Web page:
For a while there, feelings of fear and potential disappointment crept in for many fans when soft rumors floated around that Ryan Reynolds and his increasingly busy schedule may not allow for him to play the title role in the production of X-Men: Deadpool for Twentieth Century Fox.
A spinoff of X-Men Origins: Wolverine, while having nothing to do with it as a quasi-reboot of the character's origins, Deadpool is one of several Marvel properties in development at Fox. It hit a bit of a roadblock when shortly after being greenlit, star Ryan Reynolds also nabbed the lead role in Green Lantern, the big budget superhero movie from Warner Bros. and DC Entertainment. Could he pull off playing two lead comic book characters from two rival comic book companies and studios at the same time?
Of course, it's Ryan Reynolds.
For me, Reynolds is Wade Wilson a.k.a. Deadpool. The character was seemingly designed for him and/or Reynolds was born for the part. Heck, Deadpool himself even referenced in the comic a few years back that if he were in a movie, Reynolds should play him. And that was before he signed with Fox to play Wade Wilson in the Wolverine flick.
The problem with Wolverine was that they totally misused - and arguably ruined - the character. We knew this going in from the promos and merchandise but Reynolds handled the press interview questions about the topic in the best possible way. He always kept positive, but said that if the character got his own solo movie, that it would be very faithful to the comics, unlike in Wolverine. He understood that Wade Wilson's supporting guest role was an opportunity to introduce the character in hopes that he'd get the spinoff to do it right. And that's exactly what happened.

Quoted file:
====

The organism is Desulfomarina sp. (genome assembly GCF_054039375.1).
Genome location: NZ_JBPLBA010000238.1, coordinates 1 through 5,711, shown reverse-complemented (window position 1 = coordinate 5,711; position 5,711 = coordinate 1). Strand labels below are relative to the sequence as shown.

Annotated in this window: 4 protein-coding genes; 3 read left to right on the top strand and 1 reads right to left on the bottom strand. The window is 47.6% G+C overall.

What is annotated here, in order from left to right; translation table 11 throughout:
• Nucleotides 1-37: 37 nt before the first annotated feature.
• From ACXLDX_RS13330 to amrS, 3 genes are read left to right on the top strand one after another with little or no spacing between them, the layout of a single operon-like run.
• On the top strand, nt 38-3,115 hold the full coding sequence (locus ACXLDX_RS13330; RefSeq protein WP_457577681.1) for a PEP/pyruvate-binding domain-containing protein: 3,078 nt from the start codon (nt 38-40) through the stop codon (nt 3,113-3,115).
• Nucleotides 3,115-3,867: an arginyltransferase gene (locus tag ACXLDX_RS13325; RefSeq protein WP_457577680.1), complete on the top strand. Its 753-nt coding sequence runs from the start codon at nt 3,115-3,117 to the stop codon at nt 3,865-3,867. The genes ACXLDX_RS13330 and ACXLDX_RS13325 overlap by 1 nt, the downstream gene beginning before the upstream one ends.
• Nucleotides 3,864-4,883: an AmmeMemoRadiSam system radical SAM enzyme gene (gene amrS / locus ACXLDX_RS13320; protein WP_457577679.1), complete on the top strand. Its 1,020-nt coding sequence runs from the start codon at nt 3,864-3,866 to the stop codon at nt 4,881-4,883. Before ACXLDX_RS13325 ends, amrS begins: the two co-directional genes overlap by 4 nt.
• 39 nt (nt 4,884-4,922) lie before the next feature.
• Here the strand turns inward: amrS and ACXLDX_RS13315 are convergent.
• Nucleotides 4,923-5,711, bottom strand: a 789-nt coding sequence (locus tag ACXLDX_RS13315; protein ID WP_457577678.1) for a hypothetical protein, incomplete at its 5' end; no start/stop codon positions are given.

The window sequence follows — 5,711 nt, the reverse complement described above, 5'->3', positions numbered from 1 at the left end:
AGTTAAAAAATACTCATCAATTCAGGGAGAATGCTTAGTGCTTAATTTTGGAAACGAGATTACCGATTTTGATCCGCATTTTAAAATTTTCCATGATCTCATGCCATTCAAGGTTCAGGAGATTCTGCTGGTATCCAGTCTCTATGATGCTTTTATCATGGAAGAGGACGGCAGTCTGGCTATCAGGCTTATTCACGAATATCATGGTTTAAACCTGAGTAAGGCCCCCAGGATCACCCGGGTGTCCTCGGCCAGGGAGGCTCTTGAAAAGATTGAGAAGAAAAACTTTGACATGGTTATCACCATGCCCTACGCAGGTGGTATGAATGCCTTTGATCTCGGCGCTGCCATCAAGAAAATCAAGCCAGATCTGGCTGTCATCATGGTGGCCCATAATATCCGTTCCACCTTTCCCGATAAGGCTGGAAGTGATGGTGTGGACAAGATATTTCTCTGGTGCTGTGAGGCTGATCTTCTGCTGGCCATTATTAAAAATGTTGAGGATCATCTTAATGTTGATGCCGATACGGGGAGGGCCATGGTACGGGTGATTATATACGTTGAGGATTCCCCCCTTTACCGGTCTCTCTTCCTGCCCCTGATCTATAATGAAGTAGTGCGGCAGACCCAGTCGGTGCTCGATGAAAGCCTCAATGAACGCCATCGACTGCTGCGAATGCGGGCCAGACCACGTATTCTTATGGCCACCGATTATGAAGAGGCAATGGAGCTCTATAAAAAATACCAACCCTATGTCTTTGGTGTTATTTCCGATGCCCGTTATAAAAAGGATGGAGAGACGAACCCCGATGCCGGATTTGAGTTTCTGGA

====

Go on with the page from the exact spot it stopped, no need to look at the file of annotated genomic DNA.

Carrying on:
Skip forward a year and a half and we have Zombieland scribes Rhett Reese and Paul Wernick handling the script, director Robert Rodriguez trying to find time in his schedule to take the director's chair, and Reynolds answering interview questions about Deadpool and why the character and film will be unlike any other in the genre before it. There will be no issues for moviegoers and fans differentiating him from his role of Hal Jordan in Green Lantern.
In an interview with LA Times' Hero Complex Blog, Reynolds talked about Deadpool after having read a draft of the script.
“It goes in such a different direction than a superhero movie usually goes... It’s a nasty piece of work. It’s just based in so much emotional filth, completely. It’s like ‘Barfly‘ if it were a superhero movie. It sort of treads into the world of an emotionally damaged person. I always say that Deadpool is a guy in a highly militarized shame spiral…. It’s so different than the superhero movies to date, it departs so far from that.”